Andrew Sutton:

Definitely. Yeah. Yeah. There’s a lot of good metrics to look at. I guess I just want to preface it by saying, our brands, on-time shipping and deliveries is important for every brands for experience, but almost all of our orders are for a specific date or event. So if we’re shipping something late, and they have an ugly Christmas sweater party on a Friday night, our package ships late and arrives on Monday, it’s usually worthless to that customer and they’re pretty upset and want to return and refund it.

Andrew Sutton:

Whereas if you’re just ordering a pair of shoes or jeans or you might be bummed if it shows up late, but you can still find another excuse to wear that. So I think we take 3PL relationships and metrics, probably more serious than most brands have to, but it’s the crux of our business, so we just have to.

Andrew Sutton:

This might be overkill, but the metrics we’re looking at are not only their on-time shifting percentages against whatever SLA agreement, usually 3PL’s will commit to something like the high 97%, 98%, on-time within 24 hours is kind of common depending on the size of your account.

Andrew Sutton:

Then we also look at their performance on a weekly average, a weekly, biweekly and monthly average. Other metrics are how many units and orders can they pick per man-hour, and then ship per man-hour, because warehouses need to know that information in the forefront if they’re are going to be able to staff your account properly.

Nathan Resnick:

Totally.

Andrew Sutton:

So those are kind of the outbound metrics we really look at, and we’ve seen, just as a side note, that a good warehouse should be able to ship twice as many units in orders in a man-hour than they can pick. So if they’re picking 50 orders an hour, then they should be able, and that’s just a random side note.

Andrew Sutton:

So that’s kind of the outbound, and inbound we kind of tie returns and PO receipt in the same bucket. We’re just seeing how many units they can process in, again, a man-hour just because if you have something sent [inaudible 00:00:09:39] a week, that’s just lost time. To make sure that they’re being able to receive returns in a timely manner for customer experience, but also get your new POs in stock ASAP. So it’s a combination of inbound and outbound.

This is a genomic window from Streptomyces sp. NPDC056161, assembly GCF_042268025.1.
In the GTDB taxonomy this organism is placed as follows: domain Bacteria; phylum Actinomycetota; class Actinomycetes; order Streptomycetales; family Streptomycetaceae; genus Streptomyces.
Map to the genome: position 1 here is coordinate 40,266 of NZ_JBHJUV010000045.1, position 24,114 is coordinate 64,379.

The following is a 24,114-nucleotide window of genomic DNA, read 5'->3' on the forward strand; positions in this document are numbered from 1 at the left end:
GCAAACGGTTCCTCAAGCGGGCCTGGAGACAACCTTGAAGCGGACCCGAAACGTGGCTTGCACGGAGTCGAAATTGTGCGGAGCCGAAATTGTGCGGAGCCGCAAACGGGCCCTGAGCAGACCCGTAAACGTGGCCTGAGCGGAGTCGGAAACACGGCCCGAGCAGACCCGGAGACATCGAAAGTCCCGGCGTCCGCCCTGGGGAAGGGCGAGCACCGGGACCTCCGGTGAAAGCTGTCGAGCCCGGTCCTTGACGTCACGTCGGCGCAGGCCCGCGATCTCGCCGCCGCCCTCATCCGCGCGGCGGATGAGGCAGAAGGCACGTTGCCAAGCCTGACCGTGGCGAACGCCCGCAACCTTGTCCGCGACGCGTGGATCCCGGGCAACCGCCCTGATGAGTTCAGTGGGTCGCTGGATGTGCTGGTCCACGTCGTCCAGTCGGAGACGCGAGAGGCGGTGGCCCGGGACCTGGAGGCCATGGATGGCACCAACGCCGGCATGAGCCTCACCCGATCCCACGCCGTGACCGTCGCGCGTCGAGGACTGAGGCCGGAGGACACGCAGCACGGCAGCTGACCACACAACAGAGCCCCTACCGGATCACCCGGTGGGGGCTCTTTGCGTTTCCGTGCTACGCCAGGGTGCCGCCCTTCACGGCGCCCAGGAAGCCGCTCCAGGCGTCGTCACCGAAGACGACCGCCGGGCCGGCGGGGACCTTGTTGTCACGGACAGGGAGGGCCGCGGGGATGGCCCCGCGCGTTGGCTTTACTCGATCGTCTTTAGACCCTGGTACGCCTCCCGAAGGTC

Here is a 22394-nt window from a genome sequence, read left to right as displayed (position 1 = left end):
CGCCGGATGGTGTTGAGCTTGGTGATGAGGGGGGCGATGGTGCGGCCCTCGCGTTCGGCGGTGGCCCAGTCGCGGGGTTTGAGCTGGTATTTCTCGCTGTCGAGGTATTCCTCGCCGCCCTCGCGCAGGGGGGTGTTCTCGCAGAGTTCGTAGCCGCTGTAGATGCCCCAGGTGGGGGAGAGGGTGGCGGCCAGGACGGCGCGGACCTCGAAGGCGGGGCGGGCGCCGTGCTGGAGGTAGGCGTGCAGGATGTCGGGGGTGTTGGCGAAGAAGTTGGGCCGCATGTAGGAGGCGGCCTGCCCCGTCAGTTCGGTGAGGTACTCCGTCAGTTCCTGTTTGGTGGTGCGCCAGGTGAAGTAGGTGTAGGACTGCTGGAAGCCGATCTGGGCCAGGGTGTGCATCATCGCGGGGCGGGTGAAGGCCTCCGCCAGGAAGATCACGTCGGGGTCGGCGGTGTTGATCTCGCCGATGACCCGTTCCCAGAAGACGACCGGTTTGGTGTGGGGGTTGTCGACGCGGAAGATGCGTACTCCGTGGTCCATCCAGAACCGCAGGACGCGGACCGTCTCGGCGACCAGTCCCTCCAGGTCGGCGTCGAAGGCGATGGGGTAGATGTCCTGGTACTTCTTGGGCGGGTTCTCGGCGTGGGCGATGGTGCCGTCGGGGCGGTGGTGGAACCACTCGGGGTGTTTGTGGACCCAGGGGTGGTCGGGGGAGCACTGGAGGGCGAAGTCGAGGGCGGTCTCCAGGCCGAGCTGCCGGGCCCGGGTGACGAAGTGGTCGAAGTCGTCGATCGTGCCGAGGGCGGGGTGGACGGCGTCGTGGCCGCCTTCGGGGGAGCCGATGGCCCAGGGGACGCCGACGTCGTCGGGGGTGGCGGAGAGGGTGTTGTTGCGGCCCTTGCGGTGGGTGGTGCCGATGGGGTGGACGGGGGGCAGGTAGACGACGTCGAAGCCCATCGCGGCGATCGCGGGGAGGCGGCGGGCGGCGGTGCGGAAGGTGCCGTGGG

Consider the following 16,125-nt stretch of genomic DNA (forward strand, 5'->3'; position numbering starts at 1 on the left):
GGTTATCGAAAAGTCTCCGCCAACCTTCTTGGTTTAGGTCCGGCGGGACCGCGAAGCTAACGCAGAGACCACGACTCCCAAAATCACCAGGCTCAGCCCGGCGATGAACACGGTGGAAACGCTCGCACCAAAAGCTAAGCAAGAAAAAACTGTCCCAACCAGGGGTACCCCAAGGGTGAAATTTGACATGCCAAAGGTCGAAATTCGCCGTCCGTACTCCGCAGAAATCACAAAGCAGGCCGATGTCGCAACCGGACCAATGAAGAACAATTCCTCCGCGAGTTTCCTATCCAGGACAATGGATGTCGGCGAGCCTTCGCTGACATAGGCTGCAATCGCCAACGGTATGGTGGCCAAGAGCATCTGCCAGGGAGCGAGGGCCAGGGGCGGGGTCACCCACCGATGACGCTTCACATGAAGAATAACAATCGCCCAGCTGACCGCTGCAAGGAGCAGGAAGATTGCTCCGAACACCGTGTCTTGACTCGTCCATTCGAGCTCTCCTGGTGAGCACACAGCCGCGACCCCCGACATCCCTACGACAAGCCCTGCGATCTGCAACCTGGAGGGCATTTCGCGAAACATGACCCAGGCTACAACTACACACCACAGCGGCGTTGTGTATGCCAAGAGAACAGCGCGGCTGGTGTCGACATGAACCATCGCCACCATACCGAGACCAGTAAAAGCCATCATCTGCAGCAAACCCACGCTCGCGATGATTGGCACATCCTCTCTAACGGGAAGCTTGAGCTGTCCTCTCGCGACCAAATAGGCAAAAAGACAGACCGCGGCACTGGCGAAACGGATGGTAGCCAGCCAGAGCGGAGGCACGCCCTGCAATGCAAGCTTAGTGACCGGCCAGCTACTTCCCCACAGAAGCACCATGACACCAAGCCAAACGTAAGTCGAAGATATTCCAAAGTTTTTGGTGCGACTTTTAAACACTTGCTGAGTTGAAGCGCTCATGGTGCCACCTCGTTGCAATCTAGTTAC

Nathan Resnick:

It’s very analytically driven. I mean, you’re looking at all these metrics as detailed as the man-hour and what’s going on with each shipment. I’ve got to ask. I mean, you’ve been through five different 3PL’s. There’s got to be some nightmare stories. You don’t have to name names, but I’d love to hear any nightmare stories you’re able to share.

Andrew Sutton:

Definitely. Yeah. Yeah. Through the year we’ve definitely learned some hard lessons, and when it comes to fulfillment, we’re pretty hands off to begin with. And just over the years, as I mentioned, on-time shipping is the crux of our business, so we’ve become more and more involved in seeing the insides of almost every 3PL that we work out now.

Andrew Sutton:

I’d say our biggest nightmare, which has popped up a few times as we’ve had a couple operations rely on the replenishment system of a warehouse. Replenishment, essentially, is where you have one active location per skew, and it holds 12, 15, 20 units and everything else is up in reserves. So that’s up in racks, two, three, four racks up that can only be accessible forklift, cherry picker, which is great in terms of maximizing capacity or usage in a warehouse or storage.

Andrew Sutton:

But during high volume output days, it just throws a wrench in the whole entire system because, essentially, if that active location runs out of units or there’s not enough units in that active location to fulfill the orders, then a replenishment task goes out to where someone, they essentially shut down the aisle so no one can pick on that whole entire aisle. They bring a forklift in, bring more inventory down to the active location so they can resume picking.

Andrew Sutton:

Our seasonality, our slowest days, our heaviest days are about 40 times the size of our slowest days, and when we get peak season and we’re relying on replenishment, we’re having to replenishment task nonstop all day long. That’s been our biggest pain point, and early on we just wanted to pay the cheapest fees we could in terms of storage and replenish is the best way to do that. But we found during peak season it’s going to cost us way more in delayed shipments and just additional man-hours. It has more service issues than it would ever save us. There’s been times that we’ve been just behind thousands and thousands of orders because of replen.

Andrew Sutton: